• Question: What does your work include and what are the risks and benefits of your work?

    Asked by 492terb48 to Angeline, Catherine, Luke, Philip, Shona on 18 Mar 2015.
    • Photo: Shona Whittam

      Shona Whittam answered on 18 Mar 2015:

      My work involves using radiation to treat cancer.
      The risk to the patients is we may not treat all their cancer or we may give their healthy organs too much dose. we plan the treatments very carefully and accurately to ensure this doesn’t happen. But if the cancer didn’t receive enough radiation it would come back and if you give healthy organs too much radiation you could give the patient a second cancer in the future. the risks could be high but the benefit is the patients live now.
      The risk to me is that I may receive some of that radiation but the benefit to me is I get paid and I like my job.

    • Photo: Philip Moriarty

      Philip Moriarty answered on 18 Mar 2015:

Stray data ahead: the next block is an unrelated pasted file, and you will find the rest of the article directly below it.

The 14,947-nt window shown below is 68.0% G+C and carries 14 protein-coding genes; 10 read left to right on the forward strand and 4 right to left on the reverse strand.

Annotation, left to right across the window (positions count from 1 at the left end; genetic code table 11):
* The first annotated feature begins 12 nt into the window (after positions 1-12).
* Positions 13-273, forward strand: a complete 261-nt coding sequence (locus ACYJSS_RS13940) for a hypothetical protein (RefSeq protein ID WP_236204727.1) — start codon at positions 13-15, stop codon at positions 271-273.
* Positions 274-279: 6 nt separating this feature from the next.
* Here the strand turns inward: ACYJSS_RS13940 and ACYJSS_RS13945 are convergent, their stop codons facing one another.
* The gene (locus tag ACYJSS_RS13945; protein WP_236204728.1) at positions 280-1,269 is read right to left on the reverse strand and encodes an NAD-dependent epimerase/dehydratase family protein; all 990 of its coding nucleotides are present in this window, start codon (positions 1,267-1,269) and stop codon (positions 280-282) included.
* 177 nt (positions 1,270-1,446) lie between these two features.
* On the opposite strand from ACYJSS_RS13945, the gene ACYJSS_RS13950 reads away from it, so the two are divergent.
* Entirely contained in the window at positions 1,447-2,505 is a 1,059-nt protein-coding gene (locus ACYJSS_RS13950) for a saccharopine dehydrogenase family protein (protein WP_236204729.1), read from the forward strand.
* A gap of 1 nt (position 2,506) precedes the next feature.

Our research involves seeing, moving, and measuring single atoms and molecules. All of the work is carried out in ultrahigh vacuum (similar to the pressure in deep space) and often at very low temperatures (as low as five degrees above absolute zero). There are no real risks — everything we work with is not living and confined in a vacuum.

      We do fundamental scientific research. The benefits of this type of science lie in pushing the limits of our knowledge forward — we find out more about how nature and the universe behave. This video explains a bit more about what we do: https://www.youtube.com/watch?v=Ehw8PTA4QkE

    • Photo: Angeline Burrell

      Angeline Burrell answered on 19 Mar 2015:

      My work uses radio waves to probe the charged portion of the earth’s atmosphere and explore the changes due to the 11-year solar cycle. The 11-year cycle is one of the sun’s periodic variations where we get a lot of radiation and storms at the high point of the cycle and very few storms and less radiation during the low point of the cycle. Each cycle is a bit different and I’m using data from two very different cycles, the one happening now (which is very quiet compared to the last 100 years of these cycles!) and the one that lasted from 1996-2007. Understanding how the atmosphere responds to the sun is important for people who rely on GPS, since the ionosphere can prevent GPS signals from reaching the ground. Being able to predict the affect of solar storms on earth is also important, since these storms can cause power failures if the right measures aren’t taken.